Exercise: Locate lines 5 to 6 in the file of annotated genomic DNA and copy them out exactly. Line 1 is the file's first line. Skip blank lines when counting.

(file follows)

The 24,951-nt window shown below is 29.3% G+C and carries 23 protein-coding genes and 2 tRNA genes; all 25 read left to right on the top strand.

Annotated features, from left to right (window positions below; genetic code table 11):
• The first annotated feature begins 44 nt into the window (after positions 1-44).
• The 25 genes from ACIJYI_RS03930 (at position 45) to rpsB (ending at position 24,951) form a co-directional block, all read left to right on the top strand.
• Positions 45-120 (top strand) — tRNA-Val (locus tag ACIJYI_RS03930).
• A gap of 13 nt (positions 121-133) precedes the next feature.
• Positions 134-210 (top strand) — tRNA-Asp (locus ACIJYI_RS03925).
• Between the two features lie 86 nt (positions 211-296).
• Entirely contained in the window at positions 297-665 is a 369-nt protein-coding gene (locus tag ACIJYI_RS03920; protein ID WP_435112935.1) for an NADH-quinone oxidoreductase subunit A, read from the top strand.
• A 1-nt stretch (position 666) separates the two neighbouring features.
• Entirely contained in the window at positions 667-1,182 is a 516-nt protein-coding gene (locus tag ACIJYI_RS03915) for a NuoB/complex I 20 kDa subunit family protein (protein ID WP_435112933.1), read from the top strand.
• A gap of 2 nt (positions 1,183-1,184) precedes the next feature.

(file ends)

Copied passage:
• Positions 45-120 (top strand) — tRNA-Val (locus tag ACIJYI_RS03930).
• A gap of 13 nt (positions 121-133) precedes the next feature.